Serve Hashem With A Vengeance by Rabbi Darren Blackstein



Our Parsha opens with the Pesukim that detail the famous warning that Hashem gives to Bnai Yisrael. The Torah begins by stating "אם בחקתי תלכו ואת מצותי תשמרו ועשיתם אותם," "if you will walk in (accordance with) my decrees and observe my laws and perform them" (ויקרא כ"ו:ג'). The next Posuk starts with the word ונתתי"," which is commonly translated as "then I will give" )שם פסוק ד'(. Using this translation, we are prone to view the Posuk as setting up a classical warning. If we follow the laws, then we will be beneficiaries of all the lavish rewards in the Parsha. Rains will fall at the proper times, the land and trees will produce abundantly, and we will live securely and peacefully. However, if we do not follow these laws and we reject them (שם פסוק ט"ו), then we call Hashem's wrath upon ourselves. We will be subjected to terrible sickness, famine and loneliness. Our rejection of Hashem's Torah will cause us to be rejected by the world and its elements. To translate "ונתתי" as "then I will give" makes this appear as a warning in the conditional sense. If you do this, then I will do that, and if you don't do this, then I won't do that.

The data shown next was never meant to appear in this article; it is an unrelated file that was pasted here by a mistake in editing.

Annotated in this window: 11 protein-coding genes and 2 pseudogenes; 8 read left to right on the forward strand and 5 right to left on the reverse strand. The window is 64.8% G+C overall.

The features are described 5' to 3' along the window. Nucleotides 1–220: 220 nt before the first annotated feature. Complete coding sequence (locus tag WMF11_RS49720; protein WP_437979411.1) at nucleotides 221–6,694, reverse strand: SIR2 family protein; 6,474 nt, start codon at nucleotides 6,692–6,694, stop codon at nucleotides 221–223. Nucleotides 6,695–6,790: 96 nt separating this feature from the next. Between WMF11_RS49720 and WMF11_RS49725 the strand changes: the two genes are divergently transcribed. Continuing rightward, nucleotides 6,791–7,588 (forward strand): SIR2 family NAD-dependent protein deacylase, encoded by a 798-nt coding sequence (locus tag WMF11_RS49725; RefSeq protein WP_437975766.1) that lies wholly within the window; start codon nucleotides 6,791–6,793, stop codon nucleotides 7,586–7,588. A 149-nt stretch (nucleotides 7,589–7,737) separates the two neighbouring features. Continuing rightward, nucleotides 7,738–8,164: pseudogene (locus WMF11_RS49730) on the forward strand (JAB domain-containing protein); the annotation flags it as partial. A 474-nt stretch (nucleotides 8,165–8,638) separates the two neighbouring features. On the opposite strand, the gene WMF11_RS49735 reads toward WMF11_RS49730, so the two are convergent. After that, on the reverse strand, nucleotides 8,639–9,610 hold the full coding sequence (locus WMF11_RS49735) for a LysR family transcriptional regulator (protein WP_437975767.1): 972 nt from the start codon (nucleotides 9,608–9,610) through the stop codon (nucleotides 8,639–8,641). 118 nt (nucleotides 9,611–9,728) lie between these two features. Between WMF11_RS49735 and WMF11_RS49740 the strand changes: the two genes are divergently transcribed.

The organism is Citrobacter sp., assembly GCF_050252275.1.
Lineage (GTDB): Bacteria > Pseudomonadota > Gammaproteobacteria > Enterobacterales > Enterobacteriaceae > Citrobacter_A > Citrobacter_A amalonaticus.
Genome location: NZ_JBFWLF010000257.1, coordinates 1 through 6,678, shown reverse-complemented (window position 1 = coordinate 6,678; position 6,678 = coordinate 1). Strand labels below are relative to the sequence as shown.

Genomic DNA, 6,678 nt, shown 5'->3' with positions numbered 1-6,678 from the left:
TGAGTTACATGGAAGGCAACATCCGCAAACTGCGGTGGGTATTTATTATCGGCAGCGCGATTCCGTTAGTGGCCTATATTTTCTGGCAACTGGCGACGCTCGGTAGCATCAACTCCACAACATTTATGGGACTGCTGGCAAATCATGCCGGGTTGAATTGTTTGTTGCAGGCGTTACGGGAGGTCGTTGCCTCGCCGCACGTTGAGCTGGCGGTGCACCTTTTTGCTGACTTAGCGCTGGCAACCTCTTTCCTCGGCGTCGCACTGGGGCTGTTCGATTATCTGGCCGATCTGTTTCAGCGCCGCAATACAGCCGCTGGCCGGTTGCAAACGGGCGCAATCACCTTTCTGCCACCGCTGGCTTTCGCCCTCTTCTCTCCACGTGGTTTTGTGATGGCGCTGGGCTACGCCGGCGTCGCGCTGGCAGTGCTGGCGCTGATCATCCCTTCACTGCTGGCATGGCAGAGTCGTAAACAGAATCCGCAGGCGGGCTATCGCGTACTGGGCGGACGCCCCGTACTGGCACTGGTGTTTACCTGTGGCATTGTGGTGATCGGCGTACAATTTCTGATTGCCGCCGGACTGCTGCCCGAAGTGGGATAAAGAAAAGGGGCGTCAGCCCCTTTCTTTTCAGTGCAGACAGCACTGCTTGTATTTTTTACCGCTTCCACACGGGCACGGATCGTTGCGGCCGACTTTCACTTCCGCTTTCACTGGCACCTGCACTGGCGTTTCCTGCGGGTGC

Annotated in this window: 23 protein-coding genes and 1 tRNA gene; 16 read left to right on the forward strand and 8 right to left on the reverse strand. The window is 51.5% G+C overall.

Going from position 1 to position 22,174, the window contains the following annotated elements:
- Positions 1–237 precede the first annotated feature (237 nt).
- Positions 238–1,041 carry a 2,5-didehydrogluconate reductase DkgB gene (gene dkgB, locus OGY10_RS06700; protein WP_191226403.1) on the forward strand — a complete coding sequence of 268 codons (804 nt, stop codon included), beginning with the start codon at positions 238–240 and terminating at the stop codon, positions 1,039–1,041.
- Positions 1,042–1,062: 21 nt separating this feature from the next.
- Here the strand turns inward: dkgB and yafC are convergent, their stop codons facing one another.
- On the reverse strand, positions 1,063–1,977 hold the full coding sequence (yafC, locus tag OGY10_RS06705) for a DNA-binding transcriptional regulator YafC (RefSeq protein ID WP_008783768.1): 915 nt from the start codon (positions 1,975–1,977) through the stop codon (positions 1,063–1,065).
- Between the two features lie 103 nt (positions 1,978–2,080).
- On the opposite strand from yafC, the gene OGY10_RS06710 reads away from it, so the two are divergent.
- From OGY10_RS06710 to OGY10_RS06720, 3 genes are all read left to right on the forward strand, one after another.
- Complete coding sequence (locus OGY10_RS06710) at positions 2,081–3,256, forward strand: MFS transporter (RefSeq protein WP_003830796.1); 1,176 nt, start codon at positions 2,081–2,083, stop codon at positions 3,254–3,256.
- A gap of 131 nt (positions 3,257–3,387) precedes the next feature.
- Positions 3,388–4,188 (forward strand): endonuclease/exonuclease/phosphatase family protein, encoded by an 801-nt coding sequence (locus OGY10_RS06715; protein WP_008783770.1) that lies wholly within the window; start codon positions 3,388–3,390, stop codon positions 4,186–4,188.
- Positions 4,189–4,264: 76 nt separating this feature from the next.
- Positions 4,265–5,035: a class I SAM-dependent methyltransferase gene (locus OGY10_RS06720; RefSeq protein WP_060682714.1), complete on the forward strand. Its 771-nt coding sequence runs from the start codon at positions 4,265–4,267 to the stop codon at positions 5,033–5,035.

The Mishnah in Kiddushin (פרק ג' משנה ד'), understands this to be a תנאי כפול, a "double" or "folded" condition. This "double" or "folded" quality is shown by having the condition stated in both the positive and in the negative. The requirement that conditions be stated in the positive and negative is quoted in the name of Rabbi Meir. Rabbi Meir proves this point from a Posuk later in the Torah (במדבר ל"ב:כ"ט) where Moshe uses such a תנאי כפול when speaking to the tribes of Gad and Reuven. In that Mishnah )שם(, Rabbi Chananya says, however, that Moshe didn't mean for this to be the prototype for all conditions; rather Moshe needed to state the condition in the negative so as to eliminate a possible confusion which might have resulted had he not stated it this way. Rabbi Chananya would then be saying that the תנאי כפול of Moshe is not an example of the rule, but an exception to the rule. Would our Parsha prove to be a difficulty for Rabbi Chananya in that Hashem himself apparently uses a תנאי כפול? Probably not, in light of the Mishnah that follows (שם משנה ה'), which says that if someone engages a woman on the condition that he converts to Judaism, the engagement is not valid. This can be understood to teach us that conditions that are absolute prerequisites for any event to take effect are not valid conditions, meaning that one can not impose a condition which is necessary anyway for the fulfillment of an event. In this case, there is no choice but to have the betrothal only after the conversion, because before one's conversion, his act of betrothal in its Halachic sense is meaningless. For a condition to be effective, the person stating the condition must have the choice himself of invoking it or not. The Ramban on our Parsha (ויקרא כ"ו:י"א) says that the Torah here shows us that when Klal Yisrael obeys Hashem, their existence is not governed by the natural order of things, but by divine intervention. The consequences of the "condition" in our Parsha would then be a type of reward and punishment. This would represent another exception to the rule for Rabbi Chananya because just as Hashem is in control of the world and nature, something we have no control over, so too His conditions are different than ours and we cannot infer practical laws for human beings from them. Therefore, one can not prove anything about תנאי כפול from our Parsha, since it is not a standard type of condition, because there is nothing over which Hashem has no control, unlike human beings.